In Equation 14.4.2, the specific volume of water is taken to be 0.001 m3/kg. This value varies slightly with temperature but not enough to make any significant difference on condensate lines.
The condensate velocity can be checked for the 80 mm pipework in Example 14.4.4.
From Table 14.4.3 the maximum velocity for an 80 mm bore pipe is 1.84 m/s.
Best practice for long delivery lines
The momentum of the moving contents of a long delivery line may keep the water in motion for some time after a mechanical pump has completed its discharge stroke.
When the water in the discharge pipe comes to rest, the backpressure in the line will attempt to reverse the initial flow of water, back towards the outlet check valve. The result is noise and pipe movement due to waterhammer, which can be both alarming and serious. Installing another check valve in the discharge pipe one pipe length from the pump will usually alleviate the problem.
If there is any choice, it is always best to lift immediately after the pump to a height allowing a gravity fall to the end of the line (Figure 14.4.14). If the fall is enough to overcome the frictional resistance of the pipe (Table 14.4.4), then the only backpressure onto the pump is that formed by the initial lift. A vacuum breaker can be installed at the top of the lift not only to assist the flow along the falling line but also to prevent any tendency for backflow at the end of the stroke.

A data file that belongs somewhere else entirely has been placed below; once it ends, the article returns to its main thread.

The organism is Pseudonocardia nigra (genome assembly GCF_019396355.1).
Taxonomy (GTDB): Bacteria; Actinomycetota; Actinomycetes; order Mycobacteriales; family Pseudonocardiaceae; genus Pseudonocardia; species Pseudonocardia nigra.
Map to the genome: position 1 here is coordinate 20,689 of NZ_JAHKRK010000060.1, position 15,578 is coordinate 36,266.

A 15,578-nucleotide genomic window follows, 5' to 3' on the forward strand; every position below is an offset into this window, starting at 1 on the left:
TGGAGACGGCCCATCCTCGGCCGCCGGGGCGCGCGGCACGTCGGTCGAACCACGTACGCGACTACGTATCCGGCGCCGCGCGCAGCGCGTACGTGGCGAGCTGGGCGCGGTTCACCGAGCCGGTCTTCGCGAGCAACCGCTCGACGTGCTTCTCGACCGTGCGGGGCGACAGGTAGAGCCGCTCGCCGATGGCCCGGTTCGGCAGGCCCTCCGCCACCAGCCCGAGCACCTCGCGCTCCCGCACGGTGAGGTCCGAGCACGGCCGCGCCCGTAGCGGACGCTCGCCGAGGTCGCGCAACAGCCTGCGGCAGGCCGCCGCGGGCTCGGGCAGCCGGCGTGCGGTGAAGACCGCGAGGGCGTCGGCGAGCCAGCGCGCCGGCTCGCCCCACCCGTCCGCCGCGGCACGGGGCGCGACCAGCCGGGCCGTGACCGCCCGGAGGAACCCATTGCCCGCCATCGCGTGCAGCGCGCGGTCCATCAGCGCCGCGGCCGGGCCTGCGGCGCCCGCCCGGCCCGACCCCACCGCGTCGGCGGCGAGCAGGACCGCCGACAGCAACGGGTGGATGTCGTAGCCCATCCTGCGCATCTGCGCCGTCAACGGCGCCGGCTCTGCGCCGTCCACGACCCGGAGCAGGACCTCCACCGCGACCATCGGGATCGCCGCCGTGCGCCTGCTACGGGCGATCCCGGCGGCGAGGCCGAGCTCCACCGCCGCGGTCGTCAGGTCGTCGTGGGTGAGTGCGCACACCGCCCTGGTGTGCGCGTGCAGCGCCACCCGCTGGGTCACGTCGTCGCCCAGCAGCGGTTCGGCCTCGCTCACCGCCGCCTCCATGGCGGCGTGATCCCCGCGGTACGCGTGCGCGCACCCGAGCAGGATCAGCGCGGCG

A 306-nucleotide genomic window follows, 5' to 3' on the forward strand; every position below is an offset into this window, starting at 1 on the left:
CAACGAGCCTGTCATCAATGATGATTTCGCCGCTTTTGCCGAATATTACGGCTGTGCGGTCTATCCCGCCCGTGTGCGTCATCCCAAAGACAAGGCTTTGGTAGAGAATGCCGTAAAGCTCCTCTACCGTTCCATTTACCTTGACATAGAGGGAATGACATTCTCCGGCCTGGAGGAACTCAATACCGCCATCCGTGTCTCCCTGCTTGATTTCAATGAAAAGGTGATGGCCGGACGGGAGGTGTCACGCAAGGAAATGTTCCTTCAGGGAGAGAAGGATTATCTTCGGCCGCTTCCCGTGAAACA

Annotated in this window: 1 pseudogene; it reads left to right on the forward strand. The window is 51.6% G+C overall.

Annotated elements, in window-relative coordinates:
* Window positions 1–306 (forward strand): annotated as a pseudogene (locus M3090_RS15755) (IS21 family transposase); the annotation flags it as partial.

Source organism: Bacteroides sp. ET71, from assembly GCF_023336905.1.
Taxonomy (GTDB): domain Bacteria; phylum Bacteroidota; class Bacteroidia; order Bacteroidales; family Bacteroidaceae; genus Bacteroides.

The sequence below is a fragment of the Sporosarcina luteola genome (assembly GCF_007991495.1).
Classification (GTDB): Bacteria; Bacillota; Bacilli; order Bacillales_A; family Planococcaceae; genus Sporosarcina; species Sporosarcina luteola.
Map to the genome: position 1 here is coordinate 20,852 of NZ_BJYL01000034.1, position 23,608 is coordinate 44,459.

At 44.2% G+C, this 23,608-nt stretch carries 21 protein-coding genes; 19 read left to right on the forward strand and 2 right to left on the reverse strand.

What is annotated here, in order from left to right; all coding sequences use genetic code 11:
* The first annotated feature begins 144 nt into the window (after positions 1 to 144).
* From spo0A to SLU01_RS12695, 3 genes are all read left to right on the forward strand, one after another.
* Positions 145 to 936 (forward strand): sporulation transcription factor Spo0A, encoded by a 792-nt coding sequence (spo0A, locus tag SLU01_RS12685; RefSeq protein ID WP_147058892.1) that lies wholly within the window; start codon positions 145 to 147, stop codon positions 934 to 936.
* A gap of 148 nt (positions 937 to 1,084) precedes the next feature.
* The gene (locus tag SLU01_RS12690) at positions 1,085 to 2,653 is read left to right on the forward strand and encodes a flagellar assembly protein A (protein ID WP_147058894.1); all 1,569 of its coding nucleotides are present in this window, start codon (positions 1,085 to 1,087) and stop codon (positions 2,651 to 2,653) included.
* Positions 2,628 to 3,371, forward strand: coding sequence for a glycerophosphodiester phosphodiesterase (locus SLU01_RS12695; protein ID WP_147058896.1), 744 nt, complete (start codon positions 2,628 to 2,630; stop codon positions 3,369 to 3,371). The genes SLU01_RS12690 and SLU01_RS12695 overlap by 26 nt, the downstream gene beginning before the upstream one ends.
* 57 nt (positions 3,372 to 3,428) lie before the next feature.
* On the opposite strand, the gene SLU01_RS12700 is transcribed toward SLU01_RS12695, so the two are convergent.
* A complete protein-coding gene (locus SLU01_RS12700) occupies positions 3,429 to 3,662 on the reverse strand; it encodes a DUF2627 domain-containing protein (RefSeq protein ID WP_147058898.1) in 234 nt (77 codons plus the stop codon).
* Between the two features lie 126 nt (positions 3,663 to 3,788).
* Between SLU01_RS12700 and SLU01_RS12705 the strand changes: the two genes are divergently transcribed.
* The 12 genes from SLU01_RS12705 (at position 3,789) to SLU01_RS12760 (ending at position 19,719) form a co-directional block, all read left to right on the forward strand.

Should the falling line have to fall anywhere along its length to overcome an obstruction, then an automatic air vent fitted at the highest point will reduce air locking and assist flow around the obstruction, see Figure 14.4.14.
Alternatively, any question of backpressure caused by the horizontal run can be entirely eliminated by an arrangement as in Figure 14.4.15 in which the pump simply lifts into a vented break tank. The pipe from the tank should fall in accordance with Table 14.4.4.
Vented pumps, pumping traps and pump-trap installations
Discharge lines from pumps vented to atmosphere are sized on the discharge rate of the pump.
Condensate passing through pumping traps and pump-trap combinations in closed loop applications will often be at higher pressures and temperatures and flash steam will be formed in the discharge line.
Because of this, discharge lines from pumping traps and pump-trap combinations are sized on the trapping condition at full-load and not the pumping condition, as the line has to be sized to cater for flash steam. Sizing on flash steam will ensure the line is also able to cope with the pumping condition.